When are medical interpreters simply conduits for information shared between providers and patients — and when do they have an obligation to intervene and advocate on the behalf of patients?
The U.S. National Council on Interpreting in Healthcare (NCIHC) came out last year with a detailed report for interpreters on when and when not to step into the role of advocate.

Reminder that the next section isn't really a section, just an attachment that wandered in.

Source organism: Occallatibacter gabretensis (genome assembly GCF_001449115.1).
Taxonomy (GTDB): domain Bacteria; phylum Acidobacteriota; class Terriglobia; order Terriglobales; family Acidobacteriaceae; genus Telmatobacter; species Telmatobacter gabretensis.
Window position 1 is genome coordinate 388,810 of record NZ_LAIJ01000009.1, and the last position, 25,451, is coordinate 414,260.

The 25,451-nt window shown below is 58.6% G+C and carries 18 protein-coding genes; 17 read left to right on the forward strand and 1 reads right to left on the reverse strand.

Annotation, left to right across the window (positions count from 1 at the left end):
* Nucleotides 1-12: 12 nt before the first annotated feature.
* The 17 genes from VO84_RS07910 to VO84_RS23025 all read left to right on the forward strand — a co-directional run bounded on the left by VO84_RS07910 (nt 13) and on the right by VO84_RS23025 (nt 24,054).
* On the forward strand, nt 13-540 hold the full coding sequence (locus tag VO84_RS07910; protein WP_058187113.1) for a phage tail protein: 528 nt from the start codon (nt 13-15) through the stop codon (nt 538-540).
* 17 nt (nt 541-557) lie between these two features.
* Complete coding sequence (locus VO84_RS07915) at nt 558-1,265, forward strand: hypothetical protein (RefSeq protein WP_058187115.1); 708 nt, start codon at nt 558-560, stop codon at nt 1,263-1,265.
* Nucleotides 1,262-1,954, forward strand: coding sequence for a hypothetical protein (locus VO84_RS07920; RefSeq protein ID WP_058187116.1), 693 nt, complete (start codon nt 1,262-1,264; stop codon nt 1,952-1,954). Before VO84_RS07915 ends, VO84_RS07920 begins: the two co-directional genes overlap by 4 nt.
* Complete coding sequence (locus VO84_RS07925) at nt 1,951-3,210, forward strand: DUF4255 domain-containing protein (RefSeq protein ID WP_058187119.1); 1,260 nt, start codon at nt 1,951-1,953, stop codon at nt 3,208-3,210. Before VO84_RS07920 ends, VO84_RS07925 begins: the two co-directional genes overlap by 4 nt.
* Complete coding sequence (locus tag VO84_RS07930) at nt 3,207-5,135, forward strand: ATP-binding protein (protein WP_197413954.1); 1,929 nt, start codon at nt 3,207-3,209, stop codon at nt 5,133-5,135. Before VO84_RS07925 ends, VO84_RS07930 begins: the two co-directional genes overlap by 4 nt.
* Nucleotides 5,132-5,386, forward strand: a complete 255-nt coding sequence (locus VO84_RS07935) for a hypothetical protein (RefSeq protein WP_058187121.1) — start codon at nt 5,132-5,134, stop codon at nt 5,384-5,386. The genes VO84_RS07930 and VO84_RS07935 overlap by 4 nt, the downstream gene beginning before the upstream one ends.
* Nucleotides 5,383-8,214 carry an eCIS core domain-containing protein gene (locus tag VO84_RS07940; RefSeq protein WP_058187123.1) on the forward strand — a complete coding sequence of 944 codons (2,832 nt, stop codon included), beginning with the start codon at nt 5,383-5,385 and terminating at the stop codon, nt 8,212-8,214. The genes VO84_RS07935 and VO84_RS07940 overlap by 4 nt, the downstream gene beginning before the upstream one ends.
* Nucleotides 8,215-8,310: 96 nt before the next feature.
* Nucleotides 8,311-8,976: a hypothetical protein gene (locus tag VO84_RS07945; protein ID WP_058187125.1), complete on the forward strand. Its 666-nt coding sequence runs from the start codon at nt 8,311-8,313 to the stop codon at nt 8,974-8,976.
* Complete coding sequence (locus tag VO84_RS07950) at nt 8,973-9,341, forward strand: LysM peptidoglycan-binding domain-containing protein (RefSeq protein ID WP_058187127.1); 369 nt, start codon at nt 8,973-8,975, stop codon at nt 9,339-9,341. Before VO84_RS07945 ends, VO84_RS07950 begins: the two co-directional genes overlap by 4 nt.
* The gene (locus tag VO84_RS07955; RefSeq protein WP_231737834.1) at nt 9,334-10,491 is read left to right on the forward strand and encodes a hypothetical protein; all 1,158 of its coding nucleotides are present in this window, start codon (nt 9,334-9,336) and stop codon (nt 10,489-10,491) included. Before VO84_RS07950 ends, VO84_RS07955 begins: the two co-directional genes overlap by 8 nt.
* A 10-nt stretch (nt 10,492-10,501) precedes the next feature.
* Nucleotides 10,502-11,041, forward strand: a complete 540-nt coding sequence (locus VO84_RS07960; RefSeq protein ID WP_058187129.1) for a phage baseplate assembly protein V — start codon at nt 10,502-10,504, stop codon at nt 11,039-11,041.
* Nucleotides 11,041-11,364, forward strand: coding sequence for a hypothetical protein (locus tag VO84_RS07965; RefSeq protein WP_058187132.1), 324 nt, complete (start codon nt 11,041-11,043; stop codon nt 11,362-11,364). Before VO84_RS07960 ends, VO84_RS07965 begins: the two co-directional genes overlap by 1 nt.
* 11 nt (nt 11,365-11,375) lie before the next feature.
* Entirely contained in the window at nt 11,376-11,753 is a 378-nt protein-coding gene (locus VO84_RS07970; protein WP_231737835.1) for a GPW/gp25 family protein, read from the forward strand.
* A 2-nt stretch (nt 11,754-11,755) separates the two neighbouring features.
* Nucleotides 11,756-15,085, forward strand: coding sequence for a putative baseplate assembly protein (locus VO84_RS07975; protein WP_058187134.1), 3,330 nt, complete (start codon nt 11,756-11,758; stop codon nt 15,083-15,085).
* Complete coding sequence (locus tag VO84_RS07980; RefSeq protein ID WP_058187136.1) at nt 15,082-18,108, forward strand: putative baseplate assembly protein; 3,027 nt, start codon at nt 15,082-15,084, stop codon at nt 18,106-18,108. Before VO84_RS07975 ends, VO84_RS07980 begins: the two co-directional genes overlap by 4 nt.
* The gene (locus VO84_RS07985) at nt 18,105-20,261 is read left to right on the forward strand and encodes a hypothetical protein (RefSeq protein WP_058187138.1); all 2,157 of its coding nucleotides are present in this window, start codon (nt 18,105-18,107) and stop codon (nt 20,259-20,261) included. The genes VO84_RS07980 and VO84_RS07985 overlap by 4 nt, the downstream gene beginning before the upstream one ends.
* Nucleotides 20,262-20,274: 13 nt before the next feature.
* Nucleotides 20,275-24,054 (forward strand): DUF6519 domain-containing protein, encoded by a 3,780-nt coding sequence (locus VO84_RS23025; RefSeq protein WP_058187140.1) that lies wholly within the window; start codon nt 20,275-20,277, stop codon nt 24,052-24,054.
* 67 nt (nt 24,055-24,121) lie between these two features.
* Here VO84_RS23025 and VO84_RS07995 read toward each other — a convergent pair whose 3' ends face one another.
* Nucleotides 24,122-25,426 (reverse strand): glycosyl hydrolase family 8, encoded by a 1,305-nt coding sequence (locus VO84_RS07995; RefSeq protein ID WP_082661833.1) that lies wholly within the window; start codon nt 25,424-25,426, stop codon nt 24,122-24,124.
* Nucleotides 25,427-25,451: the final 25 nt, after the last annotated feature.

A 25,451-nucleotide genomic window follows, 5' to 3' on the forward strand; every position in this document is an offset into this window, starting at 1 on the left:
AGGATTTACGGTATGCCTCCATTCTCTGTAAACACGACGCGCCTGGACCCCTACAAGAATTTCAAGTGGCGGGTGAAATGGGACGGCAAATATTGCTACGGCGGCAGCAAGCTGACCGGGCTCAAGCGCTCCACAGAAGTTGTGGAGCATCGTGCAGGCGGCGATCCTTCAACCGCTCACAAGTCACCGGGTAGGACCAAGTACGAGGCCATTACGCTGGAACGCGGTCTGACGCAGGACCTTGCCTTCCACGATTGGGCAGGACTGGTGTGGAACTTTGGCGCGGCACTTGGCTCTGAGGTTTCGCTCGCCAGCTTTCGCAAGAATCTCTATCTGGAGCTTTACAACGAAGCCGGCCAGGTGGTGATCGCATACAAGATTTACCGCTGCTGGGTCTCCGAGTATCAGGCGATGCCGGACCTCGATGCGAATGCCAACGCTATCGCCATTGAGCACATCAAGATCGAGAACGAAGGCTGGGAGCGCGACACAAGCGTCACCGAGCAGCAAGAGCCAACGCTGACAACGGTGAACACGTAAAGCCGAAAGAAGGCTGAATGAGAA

In some scenarios, the answers are obvious. It’s time to speak up if a surgeon is about to operate on the wrong body part. But what about the advice that a patient follow a diet plan that utterly ignores cultural approaches to diet, cooking and hospitality? The Council’s guidance provides a structure for approaching these dilemmas.
Photo by Hush Naidoo Jade Photography